Choosing the Best Reference Management Tool
You’ve just finished writing an academic paper and now you’re stuck with task of putting together your references list. Surrounding you are books and pieces of paper, and your web browser is filled with open tabs showcasing the resources you’ve been using. If this sounds familiar then you know how cumbersome and irritating putting together your bibliography or reference list can be if you don’t have an organized system.
Fortunately, there are three very useful reference management tools that graduate students can use to make compiling their references less of a headache: RefWorks, Mendeley and Zotero.
You may be familiar with RefWorks already, it’s the referencing tool most affiliated with Concordia University. As such, you’ll find a decent amount of resources and workshops explaining how to use the software. Since it’s a commonly used referencing software, many academic journal databases will also include an option to export a reference directly from their server into your RefWorks database.
RefWorks extracts information from a reference to create a bibliographic citation and lets you create folders to store up to 2GB of space. There's an option to attach a PDF to your reference, but you must do so manually. By installing the Write-N-Cite tool to Microsoft Word, you can easily insert in-text citations and create a bibliography with the click of a button. The issue with RefWorks is that it’s a resource that relies completely on online access and all reference files are stored within the RefWorks’ database, not on your computer. Also, the Write-N-Cite feature is only compatible with Microsoft Word.
You can access Mendeley through your web browser and download the program on your computer. Therefore, all the references you find online can sync to your desktop version so you don’t have to worry about Internet access. The great thing about Mendeley is that it includes a plugin (Mendeley Web Importer) that you can install in your web browser, which allows you to extract citation information from online documents i.e. web pages, videos, news articles, etc. Just like RefWorks, you can attach PDFs to your references (sometimes it will attach those PDFs automatically), organize them using folders and you have 2GB of space to work with. It also includes a Microsoft Word/LibreOffice plugin to easily insert your citations and create your bibliography.
With Mendeley you can create private and public groups to share your references and collaborate on documents. Another great feature is that the Mendeley.com website functions like a social community, so you can also use it as a resource to find articles or share ideas. It is compatible with various web browsers and operating systems, but works the best with Google Chrome and Firefox.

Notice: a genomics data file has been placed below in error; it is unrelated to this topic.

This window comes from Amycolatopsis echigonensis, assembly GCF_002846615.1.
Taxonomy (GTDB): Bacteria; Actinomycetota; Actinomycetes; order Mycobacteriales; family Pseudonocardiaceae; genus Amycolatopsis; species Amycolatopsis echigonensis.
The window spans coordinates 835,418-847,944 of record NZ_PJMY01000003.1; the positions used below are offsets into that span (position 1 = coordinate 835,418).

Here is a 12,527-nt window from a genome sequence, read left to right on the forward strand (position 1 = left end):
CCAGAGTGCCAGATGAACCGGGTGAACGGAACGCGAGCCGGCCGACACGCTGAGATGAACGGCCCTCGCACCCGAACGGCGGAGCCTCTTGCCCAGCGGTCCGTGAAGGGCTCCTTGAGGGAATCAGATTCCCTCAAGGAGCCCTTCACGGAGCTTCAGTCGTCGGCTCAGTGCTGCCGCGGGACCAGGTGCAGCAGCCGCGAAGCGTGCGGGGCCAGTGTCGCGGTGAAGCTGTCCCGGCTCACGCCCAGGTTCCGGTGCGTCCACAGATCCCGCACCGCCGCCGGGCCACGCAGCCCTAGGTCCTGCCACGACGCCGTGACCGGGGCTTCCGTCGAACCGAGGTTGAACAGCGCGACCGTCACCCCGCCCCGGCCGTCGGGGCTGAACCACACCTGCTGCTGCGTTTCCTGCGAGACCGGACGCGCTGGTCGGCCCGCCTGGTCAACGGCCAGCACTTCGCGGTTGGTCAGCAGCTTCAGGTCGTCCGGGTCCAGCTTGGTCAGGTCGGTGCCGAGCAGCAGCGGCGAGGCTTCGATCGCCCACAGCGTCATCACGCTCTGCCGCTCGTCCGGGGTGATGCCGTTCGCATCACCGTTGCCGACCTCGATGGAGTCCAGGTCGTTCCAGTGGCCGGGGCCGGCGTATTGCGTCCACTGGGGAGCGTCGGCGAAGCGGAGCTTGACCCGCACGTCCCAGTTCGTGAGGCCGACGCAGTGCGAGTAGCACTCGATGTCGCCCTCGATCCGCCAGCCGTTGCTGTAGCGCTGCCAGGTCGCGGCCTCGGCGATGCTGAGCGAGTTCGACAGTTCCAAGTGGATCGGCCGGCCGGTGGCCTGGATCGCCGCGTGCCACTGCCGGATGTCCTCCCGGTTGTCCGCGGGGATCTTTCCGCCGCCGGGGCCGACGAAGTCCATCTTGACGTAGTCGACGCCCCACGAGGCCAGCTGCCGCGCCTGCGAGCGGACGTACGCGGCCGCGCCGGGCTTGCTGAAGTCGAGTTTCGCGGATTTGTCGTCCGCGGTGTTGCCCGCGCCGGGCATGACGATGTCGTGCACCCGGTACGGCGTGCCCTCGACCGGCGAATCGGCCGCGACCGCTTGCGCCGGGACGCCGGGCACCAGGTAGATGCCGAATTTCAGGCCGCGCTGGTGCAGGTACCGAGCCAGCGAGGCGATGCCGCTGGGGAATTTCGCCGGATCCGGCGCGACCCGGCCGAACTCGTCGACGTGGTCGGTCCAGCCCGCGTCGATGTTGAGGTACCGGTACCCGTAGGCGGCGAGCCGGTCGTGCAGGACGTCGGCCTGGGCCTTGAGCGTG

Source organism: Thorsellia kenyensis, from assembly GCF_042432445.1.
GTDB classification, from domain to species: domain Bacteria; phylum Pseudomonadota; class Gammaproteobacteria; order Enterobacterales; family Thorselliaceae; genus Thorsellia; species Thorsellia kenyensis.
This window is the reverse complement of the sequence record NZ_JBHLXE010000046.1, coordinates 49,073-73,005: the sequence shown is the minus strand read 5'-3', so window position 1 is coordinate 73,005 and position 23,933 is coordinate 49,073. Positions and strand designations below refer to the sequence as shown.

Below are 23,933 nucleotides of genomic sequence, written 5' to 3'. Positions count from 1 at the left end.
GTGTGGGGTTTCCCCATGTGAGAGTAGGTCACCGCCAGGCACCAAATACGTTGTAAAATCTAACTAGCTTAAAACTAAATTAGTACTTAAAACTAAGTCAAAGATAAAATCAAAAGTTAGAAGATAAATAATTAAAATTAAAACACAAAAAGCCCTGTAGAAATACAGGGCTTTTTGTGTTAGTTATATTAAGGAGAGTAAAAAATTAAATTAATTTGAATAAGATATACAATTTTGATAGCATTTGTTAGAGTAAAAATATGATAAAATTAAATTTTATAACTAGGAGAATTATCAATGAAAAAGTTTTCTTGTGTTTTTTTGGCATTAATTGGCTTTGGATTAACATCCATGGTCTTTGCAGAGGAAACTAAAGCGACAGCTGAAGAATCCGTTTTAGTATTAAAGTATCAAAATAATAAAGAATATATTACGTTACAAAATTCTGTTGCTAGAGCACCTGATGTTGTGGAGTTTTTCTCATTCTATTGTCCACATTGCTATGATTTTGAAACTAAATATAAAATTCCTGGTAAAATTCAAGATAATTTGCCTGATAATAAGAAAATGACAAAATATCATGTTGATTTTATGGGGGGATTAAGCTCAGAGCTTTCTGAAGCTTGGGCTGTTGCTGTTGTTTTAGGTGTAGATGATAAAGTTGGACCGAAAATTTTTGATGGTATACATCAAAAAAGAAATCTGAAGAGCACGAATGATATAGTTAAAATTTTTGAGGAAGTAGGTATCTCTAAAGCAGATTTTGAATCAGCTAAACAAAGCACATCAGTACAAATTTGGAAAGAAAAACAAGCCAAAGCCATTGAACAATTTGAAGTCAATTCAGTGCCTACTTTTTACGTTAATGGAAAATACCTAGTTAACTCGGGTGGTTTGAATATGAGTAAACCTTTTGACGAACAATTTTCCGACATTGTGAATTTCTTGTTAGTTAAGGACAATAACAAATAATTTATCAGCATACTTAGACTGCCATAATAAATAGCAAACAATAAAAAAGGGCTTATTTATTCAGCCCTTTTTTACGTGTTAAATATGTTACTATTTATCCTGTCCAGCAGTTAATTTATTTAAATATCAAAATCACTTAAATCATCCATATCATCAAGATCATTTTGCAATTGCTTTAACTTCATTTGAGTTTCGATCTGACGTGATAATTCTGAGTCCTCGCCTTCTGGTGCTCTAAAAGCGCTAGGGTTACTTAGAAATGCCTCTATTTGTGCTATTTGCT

Zotero also includes an online as well as downloadable desktop application. By installing the “Browser Connector” tool to your web browser, you can grab reference data from various online material. What’s great about this feature for Zotero is that it also includes the option to take a snapshot, which can capture an image or a website and then make it accessible offline. Zotero is a lot more responsive when it comes to detecting and attaching PDFs to your references. It has a Microsoft Word/LibreOffice plugin that makes inputting citations into your paper easy.
One drawback to Zotero is that it only offers 300MB of space for free, which is considerably less than the other two reference tools. However, Zotero does include the option to connect Cloud storage, so you can store your information elsewhere. Its online community is not as developed or useful as Mendeley.com, but it does include all the options to organize, share and collaborate on documents. You can use Microsoft, Mac and Linux operating systems, and Google Chrome, Firefox and Safari web browsers.
Ultimately, when considering which reference management tool you want to use, Joshua Chalifour, Concordia’s Digital Services & Engineering Librarian, suggests that you think about the technology (system compatibility, word processor integration and user interface) as well as the functionality, i.e.:
- How you import citations and export references
- The offered citation styles
- How simple it is to create your bibliography
- Can you collaborate and create folders?
Since these tools are free to use, don’t be shy about giving yourself time to experiment with all three to find out which one works best, or attend the GPLL243 - Intro to Reference Management Tools: Choosing & Using workshop to learn about each one in detail.
You may also want to attend GPLL249 Thesis Boost Writing Retreat where you'll be able to consult a librarian in person.